An 'America' Reading List: 150 short essays on 270 books

When I was small, at our home in Trenton, New Jersey, I would sit on the stairs and listen to my father, the newspaperman, read aloud to my mother, the school teacher, as she knitted. Two books were Charles Reade’s The Cloister and the Hearth, the story of Erasmus before he became the famous medieval theologian, and Sigrid Undset’s epic, Kristin Lavransdatter, which helped her win the Nobel Prize for Literature.

In 1953 when I was studying in Paris on Fordham’s junior year abroad, I spied a copy of Cloister in a bookstand along the Seine and bought it, and in 2001 I included Kristin Lavransdatter—which turned out to be the favorite of Jesuit seminarians in the late 1950s, perhaps because for many, still in their teens, it was a rare romantic experience. Years later I wrote about it in my 50-essay collection, Dante to Dead Man Walking: One Reader’s Journey through the Christian Classics. I read recently in Joseph Berger’s biography of Woodrow Wilson, that in the early 1900s young people strengthened their friendships by reading to one another. For me to read what my father had read to my mother opened a window into a special intimacy they shared.

Between the 1970s and 1990s, in four of the five Jesuit universities where I taught journalism, I invited the faculty to join me in producing a collection of short essays on books they thought everyone should read. In response to my essay in America on “Saving the Humanities” (12/23-12/30/13), some readers suggested recreating the book lists from the various schools, and New York Times columnist Jim Dwyer suggested we put it online.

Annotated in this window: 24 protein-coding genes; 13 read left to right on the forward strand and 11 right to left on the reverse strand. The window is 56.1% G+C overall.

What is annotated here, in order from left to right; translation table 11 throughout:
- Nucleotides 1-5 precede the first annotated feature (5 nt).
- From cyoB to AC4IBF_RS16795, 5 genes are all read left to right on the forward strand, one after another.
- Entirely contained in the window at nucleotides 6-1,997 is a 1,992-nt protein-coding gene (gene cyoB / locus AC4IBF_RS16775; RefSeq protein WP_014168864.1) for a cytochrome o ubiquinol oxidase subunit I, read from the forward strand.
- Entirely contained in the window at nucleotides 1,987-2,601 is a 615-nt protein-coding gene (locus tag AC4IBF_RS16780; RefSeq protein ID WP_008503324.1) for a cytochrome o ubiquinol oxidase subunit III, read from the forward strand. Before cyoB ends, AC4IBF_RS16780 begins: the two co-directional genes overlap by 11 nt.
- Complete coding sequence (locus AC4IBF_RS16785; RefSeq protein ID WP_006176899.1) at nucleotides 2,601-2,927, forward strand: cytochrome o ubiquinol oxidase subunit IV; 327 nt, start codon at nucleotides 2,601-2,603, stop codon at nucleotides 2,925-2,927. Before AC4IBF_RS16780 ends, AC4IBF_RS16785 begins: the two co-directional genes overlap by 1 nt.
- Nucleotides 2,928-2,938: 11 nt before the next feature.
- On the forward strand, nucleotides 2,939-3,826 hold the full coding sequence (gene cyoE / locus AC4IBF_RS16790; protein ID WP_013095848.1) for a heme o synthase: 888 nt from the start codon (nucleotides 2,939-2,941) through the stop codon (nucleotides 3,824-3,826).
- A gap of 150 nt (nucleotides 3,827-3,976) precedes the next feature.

We reproduce them here in the order in which they were published — Fordham University, The College of the Holy Cross, Loyola University New Orleans, and Saint Peter’s College, now a university—just as they first appeared. I thank America, where I am literary editor, for making its resources and website available. Our production editor, who did the design and copying, and is responsible for its final appearance is Allison Shapiro, a former summer intern. She is currently a junior at Northwestern’s Medill School of Journalism, Media, Integrated Marketing Communications. She has our undying gratitude.

You can browse these reading lists (in pdf form) here.

October 15, 2014

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